In “Eclaircissement XI,” Malebranche attempted to counter “the authority of Descartes” by arguing that the Cartesians themselves must admit that they have only a confused awareness of the nature of the sensory modifications of the soul. He noted that while the intellectual idea allows the various modes of extension to be related in a precise manner, there is no clear scale on which we can order our sensations of different shades of the same color, not to mention our sensations of sensible qualities of different kinds. Malebranche took the confusion in the sensations to reveal a confusion in our perception of the nature of the soul. He added that Cartesians can discern that sensible qualities are modifications of an immaterial soul only by seeing that they are “not clearly contained in the idea we have of matter.” For a discussion sympathetic to Malebranche’s critique of Descartes’s account of our knowledge of mind, see Schmaltz (1996); for more recent discussions that defend Descartes against this critique, see Nolan and Whipple (2005) and LoLorodo (2005).
Malebranche is known for his occasionalism, that is, his doctrine that God is the only causal agent, and that creatures merely provide the “occasion” for divine action. On the old textbook account, occasionalism was an ad hoc response to the purported problem in Descartes of how substances as distinct in nature as mind and body are can causally interact. According to this account, Malebranche was driven by this problem with Cartesian dualism to propose that it is God who brings it about that our sensations and volitions are correlated with motions in our body.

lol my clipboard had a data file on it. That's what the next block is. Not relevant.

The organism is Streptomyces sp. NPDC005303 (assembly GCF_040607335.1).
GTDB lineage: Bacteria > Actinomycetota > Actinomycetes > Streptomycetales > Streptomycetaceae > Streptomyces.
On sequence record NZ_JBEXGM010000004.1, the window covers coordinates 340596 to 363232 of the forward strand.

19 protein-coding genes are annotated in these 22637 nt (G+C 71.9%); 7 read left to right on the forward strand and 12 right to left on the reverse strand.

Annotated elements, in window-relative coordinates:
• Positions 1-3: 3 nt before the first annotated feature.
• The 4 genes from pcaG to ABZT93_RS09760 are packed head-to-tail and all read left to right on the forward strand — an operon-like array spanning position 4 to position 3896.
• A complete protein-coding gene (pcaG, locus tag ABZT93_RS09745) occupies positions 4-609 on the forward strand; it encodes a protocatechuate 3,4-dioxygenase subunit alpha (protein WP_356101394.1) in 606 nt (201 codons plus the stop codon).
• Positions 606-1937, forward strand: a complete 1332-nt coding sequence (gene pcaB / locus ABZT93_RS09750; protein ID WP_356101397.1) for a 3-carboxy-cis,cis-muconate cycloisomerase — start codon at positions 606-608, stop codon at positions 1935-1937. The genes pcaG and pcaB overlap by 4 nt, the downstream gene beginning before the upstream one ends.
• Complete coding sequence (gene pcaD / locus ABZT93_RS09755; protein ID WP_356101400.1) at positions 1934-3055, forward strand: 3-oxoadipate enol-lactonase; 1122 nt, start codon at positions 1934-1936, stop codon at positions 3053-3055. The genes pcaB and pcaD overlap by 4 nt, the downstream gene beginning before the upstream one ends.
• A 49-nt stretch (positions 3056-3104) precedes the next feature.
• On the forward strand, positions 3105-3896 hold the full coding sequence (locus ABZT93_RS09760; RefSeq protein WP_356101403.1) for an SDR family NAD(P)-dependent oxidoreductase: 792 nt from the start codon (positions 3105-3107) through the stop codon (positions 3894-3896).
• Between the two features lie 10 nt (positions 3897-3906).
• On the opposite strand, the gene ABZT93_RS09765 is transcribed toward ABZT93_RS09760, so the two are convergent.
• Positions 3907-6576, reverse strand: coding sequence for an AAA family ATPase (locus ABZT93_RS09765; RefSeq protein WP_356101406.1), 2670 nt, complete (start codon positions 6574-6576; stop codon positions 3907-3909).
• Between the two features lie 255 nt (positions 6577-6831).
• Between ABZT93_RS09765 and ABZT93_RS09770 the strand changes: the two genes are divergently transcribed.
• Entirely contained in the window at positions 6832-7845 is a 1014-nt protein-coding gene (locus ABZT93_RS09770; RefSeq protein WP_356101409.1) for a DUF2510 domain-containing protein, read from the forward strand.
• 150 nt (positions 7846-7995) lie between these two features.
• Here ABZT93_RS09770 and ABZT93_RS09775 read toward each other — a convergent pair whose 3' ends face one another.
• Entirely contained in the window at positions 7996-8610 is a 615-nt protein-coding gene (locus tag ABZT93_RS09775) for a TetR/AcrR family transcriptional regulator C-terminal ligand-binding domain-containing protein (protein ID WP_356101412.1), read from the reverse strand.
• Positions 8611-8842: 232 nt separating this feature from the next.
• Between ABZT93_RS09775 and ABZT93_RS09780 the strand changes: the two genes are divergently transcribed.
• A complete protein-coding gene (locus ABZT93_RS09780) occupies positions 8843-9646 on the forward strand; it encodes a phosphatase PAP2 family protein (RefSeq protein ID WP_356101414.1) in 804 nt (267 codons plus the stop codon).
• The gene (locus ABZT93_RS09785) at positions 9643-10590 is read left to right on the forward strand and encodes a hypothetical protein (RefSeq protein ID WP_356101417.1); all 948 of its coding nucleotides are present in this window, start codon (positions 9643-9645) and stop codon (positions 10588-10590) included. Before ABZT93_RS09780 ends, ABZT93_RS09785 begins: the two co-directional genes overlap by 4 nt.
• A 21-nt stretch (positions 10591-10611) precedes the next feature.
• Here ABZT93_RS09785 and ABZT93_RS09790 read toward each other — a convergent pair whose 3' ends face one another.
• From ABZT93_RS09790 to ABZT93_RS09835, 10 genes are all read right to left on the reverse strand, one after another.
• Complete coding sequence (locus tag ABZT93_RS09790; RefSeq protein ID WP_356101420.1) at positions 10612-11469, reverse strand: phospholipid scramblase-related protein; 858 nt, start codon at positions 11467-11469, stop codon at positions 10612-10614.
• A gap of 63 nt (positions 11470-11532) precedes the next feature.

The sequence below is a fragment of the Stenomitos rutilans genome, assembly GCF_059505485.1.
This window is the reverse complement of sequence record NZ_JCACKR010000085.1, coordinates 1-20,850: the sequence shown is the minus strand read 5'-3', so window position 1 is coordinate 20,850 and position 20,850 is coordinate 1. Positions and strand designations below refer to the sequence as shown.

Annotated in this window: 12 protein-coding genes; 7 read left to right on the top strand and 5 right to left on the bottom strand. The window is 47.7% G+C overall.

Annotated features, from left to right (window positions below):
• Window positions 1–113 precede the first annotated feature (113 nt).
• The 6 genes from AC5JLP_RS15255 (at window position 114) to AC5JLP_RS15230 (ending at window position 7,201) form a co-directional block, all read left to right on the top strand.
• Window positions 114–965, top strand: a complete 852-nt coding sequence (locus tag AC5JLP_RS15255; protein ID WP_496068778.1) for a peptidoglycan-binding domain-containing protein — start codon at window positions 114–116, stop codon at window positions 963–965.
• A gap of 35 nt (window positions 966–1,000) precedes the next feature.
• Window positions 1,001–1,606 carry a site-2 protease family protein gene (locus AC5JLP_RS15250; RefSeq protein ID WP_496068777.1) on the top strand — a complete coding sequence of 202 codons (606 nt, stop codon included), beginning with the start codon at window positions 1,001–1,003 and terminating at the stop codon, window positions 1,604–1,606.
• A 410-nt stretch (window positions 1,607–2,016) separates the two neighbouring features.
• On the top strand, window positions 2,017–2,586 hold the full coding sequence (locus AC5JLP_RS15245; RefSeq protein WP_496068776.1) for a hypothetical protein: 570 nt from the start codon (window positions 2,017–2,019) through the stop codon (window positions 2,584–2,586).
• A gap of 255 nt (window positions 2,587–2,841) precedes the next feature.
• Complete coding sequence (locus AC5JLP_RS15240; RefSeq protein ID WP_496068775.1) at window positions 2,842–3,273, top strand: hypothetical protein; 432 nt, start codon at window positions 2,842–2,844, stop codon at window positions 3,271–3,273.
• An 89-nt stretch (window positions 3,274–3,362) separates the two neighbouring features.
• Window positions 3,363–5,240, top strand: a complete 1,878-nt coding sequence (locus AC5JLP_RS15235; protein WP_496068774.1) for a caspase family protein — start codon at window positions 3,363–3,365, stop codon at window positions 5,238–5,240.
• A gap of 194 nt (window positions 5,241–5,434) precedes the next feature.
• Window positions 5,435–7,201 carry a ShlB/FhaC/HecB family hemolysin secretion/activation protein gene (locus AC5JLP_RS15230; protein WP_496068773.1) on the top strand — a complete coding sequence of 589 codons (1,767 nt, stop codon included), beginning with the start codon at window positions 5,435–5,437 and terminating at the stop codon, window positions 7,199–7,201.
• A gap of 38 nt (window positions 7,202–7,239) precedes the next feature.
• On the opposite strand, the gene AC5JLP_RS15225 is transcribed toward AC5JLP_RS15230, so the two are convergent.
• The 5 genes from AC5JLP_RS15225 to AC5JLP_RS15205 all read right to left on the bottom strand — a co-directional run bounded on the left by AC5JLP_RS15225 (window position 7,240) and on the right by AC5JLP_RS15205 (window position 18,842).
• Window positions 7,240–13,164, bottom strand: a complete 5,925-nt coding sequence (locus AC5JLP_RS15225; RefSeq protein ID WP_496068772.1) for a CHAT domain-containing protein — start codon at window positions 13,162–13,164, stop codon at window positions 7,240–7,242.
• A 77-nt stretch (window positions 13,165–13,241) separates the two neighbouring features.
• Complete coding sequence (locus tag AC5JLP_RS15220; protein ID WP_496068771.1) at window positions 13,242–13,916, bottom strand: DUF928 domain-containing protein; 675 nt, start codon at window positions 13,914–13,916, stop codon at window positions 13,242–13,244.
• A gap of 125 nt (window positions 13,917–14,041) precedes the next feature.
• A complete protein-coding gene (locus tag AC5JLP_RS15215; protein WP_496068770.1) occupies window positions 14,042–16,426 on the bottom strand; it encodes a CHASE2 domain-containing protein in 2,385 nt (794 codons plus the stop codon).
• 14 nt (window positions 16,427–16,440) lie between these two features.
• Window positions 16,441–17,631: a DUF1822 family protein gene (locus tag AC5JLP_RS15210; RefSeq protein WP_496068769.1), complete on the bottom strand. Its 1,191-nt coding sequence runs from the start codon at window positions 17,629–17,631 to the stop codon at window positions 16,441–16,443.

However, occasionalism was already an old doctrine at the time that Thomas Aquinas (1225–1274) wrote against it. (There is a helpful survey, in German, of the earlier history of occasionalism in Perler and Rudolph 2000.) Thomas indicated that the primary concern of the occasionalists was to strengthen the assertion of God’s omnipotence. Though he allowed that God must “concur” with creatures in producing effects, Thomas also claimed that there is reason to conclude that creatures are true secondary causes. For instance, he urged that it is more in accord with divine greatness to say that God communicates His power to creatures. Moreover, he claimed that it is simply evident to the senses that creatures have the power to bring about effects. Thomas also argued that if there were no natures in creatures that explain effects, there could be no true scientific explanation of effects through their natural causes.
Malebranche was concerned to respond to all of these arguments against occasionalism, particularly as they were developed in the work of scholastics such as Suárez. Against the first point that God’s greatness requires the communication of His power, he countered that it is in fact idolatrous to attribute divine power to creatures. Malebranche’s argument that God alone can produce effects relies on the assumption that “a true cause … is one such that the mind perceives a necessary connection [liaison nécessaire] between it and its effects” (Malebranche 1958–84, 2:316). He claimed that there is such a connection neither among bodily states, nor between bodily and mental states, nor among mental states. In all of these cases, one can deny the connections without contradiction. There can be a necessary causal connection in only one case, namely, the connection between the volitions of an omnipotent agent and its upshots. Thus, only such an agent, namely, God, can be a true cause. (For different interpretations of this argument, cf. Lee 2008 and Ott 2008).